Here is one of those concepts that, if more people understood what it meant, the world would noticeably change.
GRAS, the acronym for “Generally Recognized As Safe,” is the designation under which virtually all “health food” products and vitamin supplements sit on the shelves of pharmacies, grocery stores and “health food” stores.
In short, GRAS means, “There are no replicated, double-blind studies that demonstrate that this product is more effective than a placebo, but we don’t think it will kill you.”
Or, shorter: None of this stuff works better than a sugar pill.
While the Food and Drug Administration has made some attempts in recent years to moderate some of the blatant fraud that dominates the “health supplement” industry, Iowa’s Democratic Senator Tom Harkin and Utah’s Republican Senator Orrin Hatch have risen to the industry’s defense (to their glee). Thus, the FDA has been largely powerless in this arena.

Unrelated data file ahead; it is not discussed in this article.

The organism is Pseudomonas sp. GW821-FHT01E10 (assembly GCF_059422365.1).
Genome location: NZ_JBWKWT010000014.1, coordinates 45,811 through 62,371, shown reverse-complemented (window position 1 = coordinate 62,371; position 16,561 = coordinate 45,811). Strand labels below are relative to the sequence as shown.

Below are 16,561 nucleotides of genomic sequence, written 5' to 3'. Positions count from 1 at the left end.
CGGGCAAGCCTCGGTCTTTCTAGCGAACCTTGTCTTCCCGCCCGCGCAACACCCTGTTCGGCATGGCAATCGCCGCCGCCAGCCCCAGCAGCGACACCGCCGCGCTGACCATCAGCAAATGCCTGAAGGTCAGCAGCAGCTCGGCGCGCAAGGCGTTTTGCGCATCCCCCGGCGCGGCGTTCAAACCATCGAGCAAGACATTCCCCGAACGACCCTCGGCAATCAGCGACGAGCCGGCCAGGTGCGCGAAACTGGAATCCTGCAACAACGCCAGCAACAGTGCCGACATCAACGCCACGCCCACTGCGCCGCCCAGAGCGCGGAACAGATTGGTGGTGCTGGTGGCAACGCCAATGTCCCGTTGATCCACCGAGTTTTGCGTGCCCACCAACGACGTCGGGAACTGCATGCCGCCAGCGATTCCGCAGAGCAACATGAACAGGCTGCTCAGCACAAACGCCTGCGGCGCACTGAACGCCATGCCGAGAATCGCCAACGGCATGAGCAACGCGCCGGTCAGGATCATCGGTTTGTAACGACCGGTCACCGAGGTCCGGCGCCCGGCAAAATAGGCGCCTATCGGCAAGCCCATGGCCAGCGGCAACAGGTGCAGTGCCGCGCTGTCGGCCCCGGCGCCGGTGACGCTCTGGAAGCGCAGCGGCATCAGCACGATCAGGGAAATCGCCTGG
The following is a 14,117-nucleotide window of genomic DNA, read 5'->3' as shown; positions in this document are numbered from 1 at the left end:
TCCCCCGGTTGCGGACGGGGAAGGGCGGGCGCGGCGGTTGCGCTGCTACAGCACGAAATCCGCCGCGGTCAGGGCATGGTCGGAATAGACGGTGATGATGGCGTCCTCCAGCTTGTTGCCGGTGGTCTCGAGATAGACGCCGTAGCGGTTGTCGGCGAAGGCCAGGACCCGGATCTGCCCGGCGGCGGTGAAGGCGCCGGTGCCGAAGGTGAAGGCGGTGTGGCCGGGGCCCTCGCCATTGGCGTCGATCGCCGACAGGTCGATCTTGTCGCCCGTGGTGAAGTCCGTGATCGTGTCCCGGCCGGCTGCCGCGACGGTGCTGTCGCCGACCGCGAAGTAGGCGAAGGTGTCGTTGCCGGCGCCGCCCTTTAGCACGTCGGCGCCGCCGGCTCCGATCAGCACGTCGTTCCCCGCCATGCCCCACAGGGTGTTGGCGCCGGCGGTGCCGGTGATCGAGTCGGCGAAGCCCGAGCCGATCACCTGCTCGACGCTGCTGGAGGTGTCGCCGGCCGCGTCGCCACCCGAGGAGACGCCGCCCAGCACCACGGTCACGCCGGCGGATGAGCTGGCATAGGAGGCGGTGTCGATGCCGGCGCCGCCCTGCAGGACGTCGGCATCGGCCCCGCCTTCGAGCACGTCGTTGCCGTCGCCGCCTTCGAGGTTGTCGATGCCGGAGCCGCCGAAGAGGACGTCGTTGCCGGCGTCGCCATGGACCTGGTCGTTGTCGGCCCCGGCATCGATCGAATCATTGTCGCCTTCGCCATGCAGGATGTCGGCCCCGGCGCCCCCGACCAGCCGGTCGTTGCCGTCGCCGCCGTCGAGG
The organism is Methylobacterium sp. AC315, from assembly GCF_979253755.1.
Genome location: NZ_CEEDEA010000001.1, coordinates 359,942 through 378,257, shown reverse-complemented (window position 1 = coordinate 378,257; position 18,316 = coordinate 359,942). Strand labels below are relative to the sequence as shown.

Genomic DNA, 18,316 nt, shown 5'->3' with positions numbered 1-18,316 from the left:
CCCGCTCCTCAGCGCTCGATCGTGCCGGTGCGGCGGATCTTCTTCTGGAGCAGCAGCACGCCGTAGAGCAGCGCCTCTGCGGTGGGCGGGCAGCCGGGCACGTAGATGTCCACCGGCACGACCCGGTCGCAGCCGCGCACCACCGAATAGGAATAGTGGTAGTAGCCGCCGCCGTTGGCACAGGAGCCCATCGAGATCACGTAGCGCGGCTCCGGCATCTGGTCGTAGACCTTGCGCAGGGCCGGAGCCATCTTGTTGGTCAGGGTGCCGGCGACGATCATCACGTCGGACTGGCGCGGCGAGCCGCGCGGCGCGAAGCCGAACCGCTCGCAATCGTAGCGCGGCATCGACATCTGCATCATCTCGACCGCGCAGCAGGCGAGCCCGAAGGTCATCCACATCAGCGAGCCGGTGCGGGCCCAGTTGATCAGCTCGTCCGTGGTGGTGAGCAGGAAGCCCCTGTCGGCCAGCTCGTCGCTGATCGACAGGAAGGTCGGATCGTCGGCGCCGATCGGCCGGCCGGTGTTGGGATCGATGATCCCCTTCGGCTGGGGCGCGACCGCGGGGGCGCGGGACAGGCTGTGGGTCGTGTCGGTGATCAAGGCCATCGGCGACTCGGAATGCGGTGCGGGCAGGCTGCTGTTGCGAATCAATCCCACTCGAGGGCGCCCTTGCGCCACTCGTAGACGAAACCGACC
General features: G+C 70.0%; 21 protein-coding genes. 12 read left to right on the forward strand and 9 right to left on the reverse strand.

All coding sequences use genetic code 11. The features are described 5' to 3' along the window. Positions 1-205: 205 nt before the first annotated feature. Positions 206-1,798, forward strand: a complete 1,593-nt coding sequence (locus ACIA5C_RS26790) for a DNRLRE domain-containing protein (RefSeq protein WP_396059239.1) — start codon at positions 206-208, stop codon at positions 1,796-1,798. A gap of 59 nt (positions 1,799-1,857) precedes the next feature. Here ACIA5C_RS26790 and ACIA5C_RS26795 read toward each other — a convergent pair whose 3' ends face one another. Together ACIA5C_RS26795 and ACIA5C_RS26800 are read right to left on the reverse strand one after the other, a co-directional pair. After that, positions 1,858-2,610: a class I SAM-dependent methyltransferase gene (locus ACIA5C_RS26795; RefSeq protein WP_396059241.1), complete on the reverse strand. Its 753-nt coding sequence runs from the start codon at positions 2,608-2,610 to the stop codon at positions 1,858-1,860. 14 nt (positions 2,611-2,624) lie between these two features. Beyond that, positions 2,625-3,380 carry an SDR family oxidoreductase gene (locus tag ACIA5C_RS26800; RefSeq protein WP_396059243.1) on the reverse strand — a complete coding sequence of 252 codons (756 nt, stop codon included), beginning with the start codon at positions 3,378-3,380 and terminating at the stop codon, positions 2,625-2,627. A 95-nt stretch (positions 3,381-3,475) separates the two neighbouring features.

The problem here is the mixed message of the venue. You go to a pharmacy to find something to help with your health, and they sell you very expensive sugar pills.
And sometimes the products, though labelled as GRAS, are NOT even safe.
Since the FDA is powerless, it has fallen back to the Federal Trade Commission to prosecute the most blatant fraud, as in the current “POM Wonderful” pomegranate case.
So the reality is that, the better and more extensive the studies, the larger the sample sizes, and the better the placebo control, the smaller the effect of virtually every health supplement tested. One of the hardest issues to tackle in the rise of health care costs is why we allow people to throw away so much money on ineffective treatments.